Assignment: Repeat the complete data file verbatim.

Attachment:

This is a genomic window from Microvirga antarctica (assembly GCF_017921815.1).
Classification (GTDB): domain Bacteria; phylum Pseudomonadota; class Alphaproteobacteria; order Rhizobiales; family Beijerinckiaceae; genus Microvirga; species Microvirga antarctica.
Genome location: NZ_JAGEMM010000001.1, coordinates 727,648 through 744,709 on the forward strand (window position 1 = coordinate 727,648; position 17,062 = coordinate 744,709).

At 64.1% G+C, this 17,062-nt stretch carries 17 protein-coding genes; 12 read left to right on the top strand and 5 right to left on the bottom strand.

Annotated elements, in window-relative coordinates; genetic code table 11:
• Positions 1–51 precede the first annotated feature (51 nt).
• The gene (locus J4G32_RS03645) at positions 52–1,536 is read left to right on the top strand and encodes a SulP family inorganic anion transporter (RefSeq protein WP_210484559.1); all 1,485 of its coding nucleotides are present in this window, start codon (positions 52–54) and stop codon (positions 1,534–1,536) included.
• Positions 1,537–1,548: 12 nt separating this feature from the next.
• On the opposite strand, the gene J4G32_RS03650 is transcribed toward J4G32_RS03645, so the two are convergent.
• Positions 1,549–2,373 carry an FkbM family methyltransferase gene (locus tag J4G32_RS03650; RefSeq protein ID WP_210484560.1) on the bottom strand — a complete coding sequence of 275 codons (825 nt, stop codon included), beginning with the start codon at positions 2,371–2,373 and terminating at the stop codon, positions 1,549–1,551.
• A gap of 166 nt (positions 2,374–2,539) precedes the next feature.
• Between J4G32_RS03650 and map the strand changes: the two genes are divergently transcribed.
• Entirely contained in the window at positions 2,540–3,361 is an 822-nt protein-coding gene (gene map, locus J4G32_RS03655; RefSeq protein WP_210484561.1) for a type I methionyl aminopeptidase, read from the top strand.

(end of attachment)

This is a genomic window from Microvirga antarctica (assembly GCF_017921815.1).
Classification (GTDB): domain Bacteria; phylum Pseudomonadota; class Alphaproteobacteria; order Rhizobiales; family Beijerinckiaceae; genus Microvirga; species Microvirga antarctica.
Genome location: NZ_JAGEMM010000001.1, coordinates 727,648 through 744,709 on the forward strand (window position 1 = coordinate 727,648; position 17,062 = coordinate 744,709).

At 64.1% G+C, this 17,062-nt stretch carries 17 protein-coding genes; 12 read left to right on the top strand and 5 right to left on the bottom strand.

Annotated elements, in window-relative coordinates; genetic code table 11:
• Positions 1–51 precede the first annotated feature (51 nt).
• The gene (locus J4G32_RS03645) at positions 52–1,536 is read left to right on the top strand and encodes a SulP family inorganic anion transporter (RefSeq protein WP_210484559.1); all 1,485 of its coding nucleotides are present in this window, start codon (positions 52–54) and stop codon (positions 1,534–1,536) included.
• Positions 1,537–1,548: 12 nt separating this feature from the next.
• On the opposite strand, the gene J4G32_RS03650 is transcribed toward J4G32_RS03645, so the two are convergent.
• Positions 1,549–2,373 carry an FkbM family methyltransferase gene (locus tag J4G32_RS03650; RefSeq protein ID WP_210484560.1) on the bottom strand — a complete coding sequence of 275 codons (825 nt, stop codon included), beginning with the start codon at positions 2,371–2,373 and terminating at the stop codon, positions 1,549–1,551.
• A gap of 166 nt (positions 2,374–2,539) precedes the next feature.
• Between J4G32_RS03650 and map the strand changes: the two genes are divergently transcribed.
• Entirely contained in the window at positions 2,540–3,361 is an 822-nt protein-coding gene (gene map, locus J4G32_RS03655; RefSeq protein WP_210484561.1) for a type I methionyl aminopeptidase, read from the top strand.